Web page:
Neither paragraph endorses a judgment of Sailer. And both have disclaimers. The only difference I see that makes the latter softer is the explicit statement “we should not be ruled by it.” On the other hand, it is also more explicit about accusations of Sailer being a racist, and explicitly says that can consider that. (And obviously, it makes reference to the source of this information, rather than actually citing what I found.)

                I am curious why you read the latter as notably milder and more reasonable? Is it the difference between “I cannot claim to know whether any of that is apt” and “I am not in a position to judge what is his heart or his mind”?

                I truly am curious. To me — the author — they read very similarly in tone and and level of accusation.

        • Steve Sailer says:

          “For example, Sikhs suing over head/headgear rules for certain public employees (e.g., bus drivers). That is, disparate impact suits even against public employers.”

          That’s not a statistical disparate impact lawsuit, that’s a disparate treatment lawsuit that the helmut rule would affect all pious Sikhs. There’s not need for counting exceptions. It’s like 1972 Plyer case argued over whether Amish could take their kids out of school after 8th grade.

          • ceolaf says:

            Steve,

            Being married to a long time employment attorney (management-side) and educated in constitutional law at Harvard University (among other places), I tend to use legal terms the way lawyers and our legal system does.

            Your understanding of “disparate treatment” “disparate impact” and “adverse impact” seems quite confused. Certainly, you are confused about which term means what. But I think your confusion may be larger than that.

            So, though you are right that that example was not a *statistical* disparate impact lawsuit. But that does not make it a disparate *treatment* lawsuit. I checked with real experts before posting that, and they could not tell what you were talking about.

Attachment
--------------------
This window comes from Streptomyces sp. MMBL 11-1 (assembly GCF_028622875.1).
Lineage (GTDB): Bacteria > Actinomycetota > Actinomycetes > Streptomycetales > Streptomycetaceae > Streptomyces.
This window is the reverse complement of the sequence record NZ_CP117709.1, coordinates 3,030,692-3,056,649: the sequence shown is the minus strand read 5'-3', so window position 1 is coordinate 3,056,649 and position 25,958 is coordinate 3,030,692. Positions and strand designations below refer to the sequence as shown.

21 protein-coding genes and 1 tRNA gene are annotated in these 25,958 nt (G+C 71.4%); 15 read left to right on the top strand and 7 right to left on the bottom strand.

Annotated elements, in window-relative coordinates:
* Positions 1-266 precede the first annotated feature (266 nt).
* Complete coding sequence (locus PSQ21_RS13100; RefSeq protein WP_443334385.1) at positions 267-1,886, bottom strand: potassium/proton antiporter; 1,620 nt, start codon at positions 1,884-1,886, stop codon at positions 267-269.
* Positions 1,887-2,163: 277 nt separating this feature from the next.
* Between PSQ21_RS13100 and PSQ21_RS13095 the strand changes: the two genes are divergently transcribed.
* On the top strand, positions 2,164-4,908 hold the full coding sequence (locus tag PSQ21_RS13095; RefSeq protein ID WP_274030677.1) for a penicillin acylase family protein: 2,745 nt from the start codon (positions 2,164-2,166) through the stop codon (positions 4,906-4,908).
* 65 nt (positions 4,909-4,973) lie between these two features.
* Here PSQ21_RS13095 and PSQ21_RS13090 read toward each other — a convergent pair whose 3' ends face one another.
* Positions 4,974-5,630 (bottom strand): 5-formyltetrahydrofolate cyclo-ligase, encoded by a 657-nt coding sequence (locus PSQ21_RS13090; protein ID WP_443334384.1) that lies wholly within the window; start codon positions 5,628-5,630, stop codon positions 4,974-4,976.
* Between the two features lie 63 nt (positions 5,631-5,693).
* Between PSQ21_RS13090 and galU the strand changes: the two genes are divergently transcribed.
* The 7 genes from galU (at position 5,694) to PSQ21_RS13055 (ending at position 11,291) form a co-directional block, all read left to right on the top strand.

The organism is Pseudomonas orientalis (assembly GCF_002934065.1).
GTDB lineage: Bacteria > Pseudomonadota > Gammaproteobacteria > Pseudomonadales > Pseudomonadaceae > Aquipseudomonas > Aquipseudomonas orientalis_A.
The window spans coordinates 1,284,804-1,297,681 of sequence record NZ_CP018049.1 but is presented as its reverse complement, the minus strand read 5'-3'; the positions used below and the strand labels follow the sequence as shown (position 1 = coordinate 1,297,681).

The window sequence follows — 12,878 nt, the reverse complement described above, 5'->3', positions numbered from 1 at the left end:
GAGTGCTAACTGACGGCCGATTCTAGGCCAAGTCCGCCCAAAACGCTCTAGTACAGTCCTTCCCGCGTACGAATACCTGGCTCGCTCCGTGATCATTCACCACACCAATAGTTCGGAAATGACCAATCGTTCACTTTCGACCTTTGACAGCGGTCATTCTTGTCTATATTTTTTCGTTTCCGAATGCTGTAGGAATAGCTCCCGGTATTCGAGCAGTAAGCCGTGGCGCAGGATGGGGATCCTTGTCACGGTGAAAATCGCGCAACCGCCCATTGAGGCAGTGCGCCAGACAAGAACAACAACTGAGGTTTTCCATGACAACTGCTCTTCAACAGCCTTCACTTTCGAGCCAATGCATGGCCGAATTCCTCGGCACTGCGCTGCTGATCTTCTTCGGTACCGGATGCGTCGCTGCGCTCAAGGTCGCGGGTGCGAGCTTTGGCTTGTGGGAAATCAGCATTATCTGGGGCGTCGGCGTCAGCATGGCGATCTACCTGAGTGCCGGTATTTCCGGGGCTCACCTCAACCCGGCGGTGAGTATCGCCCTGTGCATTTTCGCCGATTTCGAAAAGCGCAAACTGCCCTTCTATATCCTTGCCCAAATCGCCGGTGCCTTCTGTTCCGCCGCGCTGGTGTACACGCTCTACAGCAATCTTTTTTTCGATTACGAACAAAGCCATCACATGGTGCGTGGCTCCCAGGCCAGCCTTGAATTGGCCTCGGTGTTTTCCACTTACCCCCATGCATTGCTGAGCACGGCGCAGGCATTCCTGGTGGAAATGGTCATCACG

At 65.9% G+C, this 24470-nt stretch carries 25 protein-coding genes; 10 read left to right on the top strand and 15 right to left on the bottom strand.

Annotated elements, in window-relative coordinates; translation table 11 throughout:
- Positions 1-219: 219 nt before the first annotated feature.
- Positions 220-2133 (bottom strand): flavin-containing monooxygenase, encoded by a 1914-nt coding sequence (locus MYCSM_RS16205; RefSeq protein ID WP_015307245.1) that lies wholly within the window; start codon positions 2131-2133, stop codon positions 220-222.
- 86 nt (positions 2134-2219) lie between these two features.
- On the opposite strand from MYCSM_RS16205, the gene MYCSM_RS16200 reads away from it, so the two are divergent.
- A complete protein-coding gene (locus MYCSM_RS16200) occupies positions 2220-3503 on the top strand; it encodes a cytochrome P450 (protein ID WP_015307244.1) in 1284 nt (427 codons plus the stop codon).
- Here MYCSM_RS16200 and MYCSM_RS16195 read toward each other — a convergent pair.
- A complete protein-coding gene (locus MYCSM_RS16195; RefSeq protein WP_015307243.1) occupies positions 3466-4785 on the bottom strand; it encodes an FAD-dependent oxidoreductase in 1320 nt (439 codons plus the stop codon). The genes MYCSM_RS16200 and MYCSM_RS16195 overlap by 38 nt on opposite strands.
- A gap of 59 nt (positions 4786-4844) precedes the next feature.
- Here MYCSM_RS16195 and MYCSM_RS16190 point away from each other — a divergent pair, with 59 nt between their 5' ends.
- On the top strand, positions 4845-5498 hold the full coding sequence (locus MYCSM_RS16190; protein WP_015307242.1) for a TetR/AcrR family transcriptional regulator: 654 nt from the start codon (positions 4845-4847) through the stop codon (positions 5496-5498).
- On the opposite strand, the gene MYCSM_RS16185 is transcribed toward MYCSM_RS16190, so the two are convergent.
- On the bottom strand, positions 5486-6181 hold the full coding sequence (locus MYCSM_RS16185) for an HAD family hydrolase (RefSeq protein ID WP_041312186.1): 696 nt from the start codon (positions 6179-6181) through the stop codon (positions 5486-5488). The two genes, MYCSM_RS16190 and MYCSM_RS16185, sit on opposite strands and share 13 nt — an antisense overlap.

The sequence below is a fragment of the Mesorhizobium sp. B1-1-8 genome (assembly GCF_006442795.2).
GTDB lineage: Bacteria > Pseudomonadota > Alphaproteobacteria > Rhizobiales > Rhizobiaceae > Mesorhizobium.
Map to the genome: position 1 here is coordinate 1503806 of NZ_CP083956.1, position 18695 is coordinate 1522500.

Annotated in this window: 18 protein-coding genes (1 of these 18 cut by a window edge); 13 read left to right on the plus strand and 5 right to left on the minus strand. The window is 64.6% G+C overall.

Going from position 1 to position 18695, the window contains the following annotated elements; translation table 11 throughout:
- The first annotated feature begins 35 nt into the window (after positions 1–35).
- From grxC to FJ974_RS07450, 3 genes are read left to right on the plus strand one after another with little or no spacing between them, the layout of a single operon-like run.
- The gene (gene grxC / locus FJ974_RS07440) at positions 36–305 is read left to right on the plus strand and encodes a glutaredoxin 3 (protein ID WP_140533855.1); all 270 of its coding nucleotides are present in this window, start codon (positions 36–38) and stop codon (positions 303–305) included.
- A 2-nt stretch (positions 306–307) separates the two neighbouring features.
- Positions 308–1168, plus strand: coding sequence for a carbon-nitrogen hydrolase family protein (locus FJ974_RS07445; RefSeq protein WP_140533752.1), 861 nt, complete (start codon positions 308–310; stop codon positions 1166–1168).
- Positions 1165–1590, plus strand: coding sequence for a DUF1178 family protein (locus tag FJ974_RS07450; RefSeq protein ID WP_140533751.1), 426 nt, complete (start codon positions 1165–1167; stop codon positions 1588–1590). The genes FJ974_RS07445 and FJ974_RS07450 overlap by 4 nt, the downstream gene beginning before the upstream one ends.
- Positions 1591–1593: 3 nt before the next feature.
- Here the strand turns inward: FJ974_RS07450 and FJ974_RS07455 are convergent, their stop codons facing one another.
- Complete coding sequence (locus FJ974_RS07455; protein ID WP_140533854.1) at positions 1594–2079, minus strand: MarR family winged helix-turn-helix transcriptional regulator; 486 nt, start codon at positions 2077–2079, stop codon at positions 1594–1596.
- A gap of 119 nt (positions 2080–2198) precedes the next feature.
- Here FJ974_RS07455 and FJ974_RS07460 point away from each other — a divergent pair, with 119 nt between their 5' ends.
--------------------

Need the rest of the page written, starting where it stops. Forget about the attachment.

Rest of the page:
In part, this might be due to your new (at 5:08am, today) introduction of the term “statistical disparate impact,” but I don’t think so. I think your confusion runs deeper than that.

            In fact, using statistical evidence in a disparate impact lawsuit does not require census data, as I said above. The overall population is usually not the comparison group — certainly not in employment lawsuit, like firefighter exams. Rather, as I said above, it is the relevant population — such as the applicants or test takers. Further, this 4/5′s rule (which I’ve usually seen as an “80%”, but we can use the resonances you seem to prefer) has been fading out for 30 years. (Years, that’s 30, not 3. That was a typo in the original post. One of many. Sorry about that everyone.) I believe it was established by the courts, not the EEOC, and the courts have been paying less and less attention to this threshold for quite some time.

            Perhaps you could offer a specific example of a lawsuit that cannot be filed because of the limits of the census questions. That is, perhaps if you could cite a particular successful lawsuit that fits your meaning of “disparate impact” that a religious minority group (e.g., Baptists) could not file.

            • Steve Sailer says:

              “Perhaps you could offer a specific example of a lawsuit that cannot be filed because of the limits of the census questions. That is, perhaps if you could cite a particular successful lawsuit that fits your meaning of “disparate impact” that a religious minority group (e.g., Baptists) could not file.”

              Sure. Consider the numerous firefighter hiring/promoting discrimination cases, such as Vulcan Society against the Fire Department of New York. Vulcan Society is a pure statistical disparate impact case over whether the hiring exam unfairly hurts a race (black) and an ethnicity (Hispanic). There have also been numerous lawsuits over strength requirements for firefighter hiring because they have disparate impact on women.